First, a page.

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Temporal Constraints Time and Time Again: The Many Ways to Represent Time James F Allen.

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Presentation on theme: "Temporal Constraints Time and Time Again: The Many Ways to Represent Time James F Allen."— Presentation transcript:

1 Temporal Constraints Time and Time Again: The Many Ways to Represent Time James F Allen

2 Overview Various representation techniques – Based on Dating Schemes –Constraint Propagation Approaches –Duration based approaches –Temporal Knowledge Representation Systems Conclusion

3 Representation Based on Dating Schemes Absolute dating – When events are instantaneous and their complete linear order is known. – A time stamp is associated with each event eg. sec:min:hour – Time comparisons are reduced to numerical calculations. Duration between events can be calculated. Domains –Database transactions using a central clock –Appointment scheduling

4 Pseudo Dates –Assign a number to each event such that numerical ordering reflects the linear ordering. –Used when absolute time is unknown, but the linear order is known. (e1, T1)=> event e1 occurs at time T1 (e2, T2) => event e2 occurs at time T2 If e3 occurs b/w e1 and e2 then (e3, (T1+T2)/2) –Duration information is lost.

5 More complex representations –Events that occur over a range but still remain instantaneous. –An event is associated with a pair (e1,l1) –This representation does not work with pseudo-times

6 Constraint Propagation Approach A graph-based representation. Arcs => relations Nodes => time points (events) Can represent binary relations (e1<e2) Cannot represent disjunctions involving more than two time points (e1<e2 OR e2<e3) When new information is added, it may constraint existing information. Constraints based on transitivity can be used to update graph incrementally.


8 Constraint Propagation Approach (cont.) Representation becomes complex when events take place over intervals. (non-instantaneous) Some relationships cannot be captured by point-based representations. E1(e1,l1) and E2(e2, l2) E1 :before E2 => (l1<e2) E1 :overlaps E2 => (e1 < e2) & (e2 < l1) & (l1 < l2)

9 Constraint Propagation Approach (cont.) Allen’s constraint propagation algorithm –Based on intervals, rather than points.

10 Constraint Propagation Approach (cont.) Ability to capture 2^13 constraints compared to 181 expressible by point-based representation. A NP-complete algorithm exists that can handle such a representation. Allen developed a heuristic O(n 3 ) algorithm. This algorithm is complete with respect to any situation that can be expressed as point-based constraints. The algorithm also handles more complex situations but without the guarantee of completeness.

11 Duration based representations This representation makes use of duration information. Makes use of an acyclic directed graph that has a well defined start and end node. Each node represents an event and the arcs indicate the associated duration. Each node indicates the earliest and latest starting time. This technique is very useful for scheduling applications, for which it was initially developed.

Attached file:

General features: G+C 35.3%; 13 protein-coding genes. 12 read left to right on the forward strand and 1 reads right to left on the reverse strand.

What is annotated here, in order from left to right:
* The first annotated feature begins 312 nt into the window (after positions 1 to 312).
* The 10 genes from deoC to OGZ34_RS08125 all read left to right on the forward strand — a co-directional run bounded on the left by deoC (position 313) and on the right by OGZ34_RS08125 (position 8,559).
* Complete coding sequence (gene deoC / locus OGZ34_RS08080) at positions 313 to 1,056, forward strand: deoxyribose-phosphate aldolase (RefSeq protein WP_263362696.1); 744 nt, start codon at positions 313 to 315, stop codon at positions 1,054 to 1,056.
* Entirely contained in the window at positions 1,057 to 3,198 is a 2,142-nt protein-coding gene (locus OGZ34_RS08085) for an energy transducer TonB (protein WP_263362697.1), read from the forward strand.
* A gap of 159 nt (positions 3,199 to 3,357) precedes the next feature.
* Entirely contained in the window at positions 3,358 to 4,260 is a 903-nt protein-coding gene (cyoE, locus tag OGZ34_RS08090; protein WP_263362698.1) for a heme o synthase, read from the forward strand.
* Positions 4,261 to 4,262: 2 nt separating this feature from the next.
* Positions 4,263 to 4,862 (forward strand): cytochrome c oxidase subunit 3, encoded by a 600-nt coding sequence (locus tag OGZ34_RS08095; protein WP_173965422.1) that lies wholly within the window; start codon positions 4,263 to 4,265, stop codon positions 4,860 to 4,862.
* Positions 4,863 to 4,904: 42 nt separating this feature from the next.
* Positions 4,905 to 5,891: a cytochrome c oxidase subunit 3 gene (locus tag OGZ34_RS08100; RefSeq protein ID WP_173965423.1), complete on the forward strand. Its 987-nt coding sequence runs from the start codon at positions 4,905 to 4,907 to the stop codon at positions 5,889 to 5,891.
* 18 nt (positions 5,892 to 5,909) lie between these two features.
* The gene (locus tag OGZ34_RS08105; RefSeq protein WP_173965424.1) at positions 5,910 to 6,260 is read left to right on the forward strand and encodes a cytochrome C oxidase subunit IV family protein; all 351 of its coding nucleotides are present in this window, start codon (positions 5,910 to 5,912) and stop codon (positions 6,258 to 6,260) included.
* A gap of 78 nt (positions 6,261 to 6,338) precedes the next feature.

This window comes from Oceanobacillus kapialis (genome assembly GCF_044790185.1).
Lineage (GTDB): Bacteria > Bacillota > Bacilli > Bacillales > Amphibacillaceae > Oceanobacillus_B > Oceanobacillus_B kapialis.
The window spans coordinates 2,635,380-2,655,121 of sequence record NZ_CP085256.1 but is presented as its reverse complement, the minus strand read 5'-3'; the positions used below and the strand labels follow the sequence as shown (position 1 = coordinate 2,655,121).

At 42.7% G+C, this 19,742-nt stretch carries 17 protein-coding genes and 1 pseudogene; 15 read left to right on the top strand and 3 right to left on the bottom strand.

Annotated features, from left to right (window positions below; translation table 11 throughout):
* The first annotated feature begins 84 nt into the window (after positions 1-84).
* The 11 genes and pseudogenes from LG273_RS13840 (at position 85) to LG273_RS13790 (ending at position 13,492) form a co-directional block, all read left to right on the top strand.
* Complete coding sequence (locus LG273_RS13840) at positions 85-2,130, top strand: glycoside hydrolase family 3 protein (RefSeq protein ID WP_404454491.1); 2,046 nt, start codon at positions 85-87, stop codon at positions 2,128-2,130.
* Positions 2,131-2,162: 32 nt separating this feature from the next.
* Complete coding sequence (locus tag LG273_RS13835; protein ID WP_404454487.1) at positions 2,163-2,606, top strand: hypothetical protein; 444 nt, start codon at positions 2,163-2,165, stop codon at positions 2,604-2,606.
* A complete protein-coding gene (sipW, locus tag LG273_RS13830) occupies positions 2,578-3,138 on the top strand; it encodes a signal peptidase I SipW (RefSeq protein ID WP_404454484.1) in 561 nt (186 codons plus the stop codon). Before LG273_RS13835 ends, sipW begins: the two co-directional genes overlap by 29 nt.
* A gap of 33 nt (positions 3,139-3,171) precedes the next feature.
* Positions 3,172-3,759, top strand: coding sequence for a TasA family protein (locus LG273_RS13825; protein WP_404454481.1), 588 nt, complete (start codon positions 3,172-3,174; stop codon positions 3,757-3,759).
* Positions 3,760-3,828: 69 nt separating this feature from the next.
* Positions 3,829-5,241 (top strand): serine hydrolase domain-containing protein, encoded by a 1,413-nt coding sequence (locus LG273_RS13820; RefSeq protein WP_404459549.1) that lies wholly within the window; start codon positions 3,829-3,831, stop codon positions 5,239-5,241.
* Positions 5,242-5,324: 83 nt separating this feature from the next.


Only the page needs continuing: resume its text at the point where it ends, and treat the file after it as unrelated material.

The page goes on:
12 Duration based representations (cont.)

13 This technique is useful for domains where duration is known. One unknown duration can render this technique useless. Partial ordering of endpoints cannot be represented by this technique.

14 Duration based representations (cont.) Dean and McDermott developed a similar representation. Rather than using durations of events as a base, they represent all information as durations between time points. More qualitative information can be described by using infinity as a value for unknown duration values.

15 Temporal Logic For a temporal representation to be successful, it must be embedded within a more general representation that can encode general assertions about the world. Green(frog1,t1) frog1 is green at time t1 frog1 is green over the time interval t1 This technique does not work with all predicates sun rose over the interval t1 is not equivalent to saying sun rose at every interval in the interval t1. Such predicates take intervals as arguments----Rise(t1,t2)

16 Temporal Knowledge Representation Systems The RHET system developed at Rochester integrates a temporal reasoner to a general purpose reasoning system. It is a horn based AI representation language that has as a subcomponent the TIMELOGIC temporal reasoning system developed by Koomen and based on Allen's interval logic. RHET is a hybrid system, rather than using a single uniform proof technique, each predicate defined in RHET could potentially use its own specialized techniques for computing its truthhood. [A(x,y)] [B(x)] => [P(x,y)]

17 Temporal Knowledge Representation Systems (cont.) All temporal relations are represented as [TimeRel t1 r t2] If all variables are bounded then the temporal database is used directly. TIMELOGIC determines set of all possible bindings and this is passed to RHET. Once all the variables are bounded then this information is passed to TIMELOGIC which evaluates the consequences of this binding using constraint propagation.

18 Conclusion Persistence problem –If P is true over some time interval T1, what can be said about P being true after T1. –Techniques designed to tackle this problem are crude and depend on assumptions. Current techniques on time representation work well in select domains. Not effective in domains where agent has limited knowledge of the world.

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